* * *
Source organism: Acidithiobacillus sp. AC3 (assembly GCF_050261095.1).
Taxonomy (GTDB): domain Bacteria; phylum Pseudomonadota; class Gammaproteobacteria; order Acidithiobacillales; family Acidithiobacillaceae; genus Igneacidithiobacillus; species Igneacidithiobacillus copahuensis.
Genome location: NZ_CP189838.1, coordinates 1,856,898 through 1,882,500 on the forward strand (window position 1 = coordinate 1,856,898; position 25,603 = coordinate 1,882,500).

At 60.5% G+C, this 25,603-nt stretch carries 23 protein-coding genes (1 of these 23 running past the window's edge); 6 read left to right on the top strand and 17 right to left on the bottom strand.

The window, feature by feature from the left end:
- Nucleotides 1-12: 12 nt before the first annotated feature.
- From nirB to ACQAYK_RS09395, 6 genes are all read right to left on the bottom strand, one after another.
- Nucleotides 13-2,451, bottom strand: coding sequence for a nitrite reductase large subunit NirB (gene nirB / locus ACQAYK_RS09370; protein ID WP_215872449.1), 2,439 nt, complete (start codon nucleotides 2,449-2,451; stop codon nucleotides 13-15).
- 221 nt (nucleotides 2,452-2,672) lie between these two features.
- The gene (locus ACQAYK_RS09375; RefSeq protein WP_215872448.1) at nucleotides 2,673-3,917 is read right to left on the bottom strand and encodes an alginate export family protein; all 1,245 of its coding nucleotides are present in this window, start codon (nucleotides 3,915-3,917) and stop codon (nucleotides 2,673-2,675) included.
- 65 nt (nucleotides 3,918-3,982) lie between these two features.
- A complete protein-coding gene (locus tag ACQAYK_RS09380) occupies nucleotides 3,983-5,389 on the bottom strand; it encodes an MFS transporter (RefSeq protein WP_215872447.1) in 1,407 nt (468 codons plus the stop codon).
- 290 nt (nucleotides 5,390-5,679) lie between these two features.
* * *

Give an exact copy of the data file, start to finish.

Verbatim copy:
Source organism: Acidithiobacillus sp. AC3 (assembly GCF_050261095.1).
Taxonomy (GTDB): domain Bacteria; phylum Pseudomonadota; class Gammaproteobacteria; order Acidithiobacillales; family Acidithiobacillaceae; genus Igneacidithiobacillus; species Igneacidithiobacillus copahuensis.
Genome location: NZ_CP189838.1, coordinates 1,856,898 through 1,882,500 on the forward strand (window position 1 = coordinate 1,856,898; position 25,603 = coordinate 1,882,500).

At 60.5% G+C, this 25,603-nt stretch carries 23 protein-coding genes (1 of these 23 running past the window's edge); 6 read left to right on the top strand and 17 right to left on the bottom strand.

The window, feature by feature from the left end:
- Nucleotides 1-12: 12 nt before the first annotated feature.
- From nirB to ACQAYK_RS09395, 6 genes are all read right to left on the bottom strand, one after another.
- Nucleotides 13-2,451, bottom strand: coding sequence for a nitrite reductase large subunit NirB (gene nirB / locus ACQAYK_RS09370; protein ID WP_215872449.1), 2,439 nt, complete (start codon nucleotides 2,449-2,451; stop codon nucleotides 13-15).
- 221 nt (nucleotides 2,452-2,672) lie between these two features.
- The gene (locus ACQAYK_RS09375; RefSeq protein WP_215872448.1) at nucleotides 2,673-3,917 is read right to left on the bottom strand and encodes an alginate export family protein; all 1,245 of its coding nucleotides are present in this window, start codon (nucleotides 3,915-3,917) and stop codon (nucleotides 2,673-2,675) included.
- 65 nt (nucleotides 3,918-3,982) lie between these two features.
- A complete protein-coding gene (locus tag ACQAYK_RS09380) occupies nucleotides 3,983-5,389 on the bottom strand; it encodes an MFS transporter (RefSeq protein WP_215872447.1) in 1,407 nt (468 codons plus the stop codon).
- 290 nt (nucleotides 5,390-5,679) lie between these two features.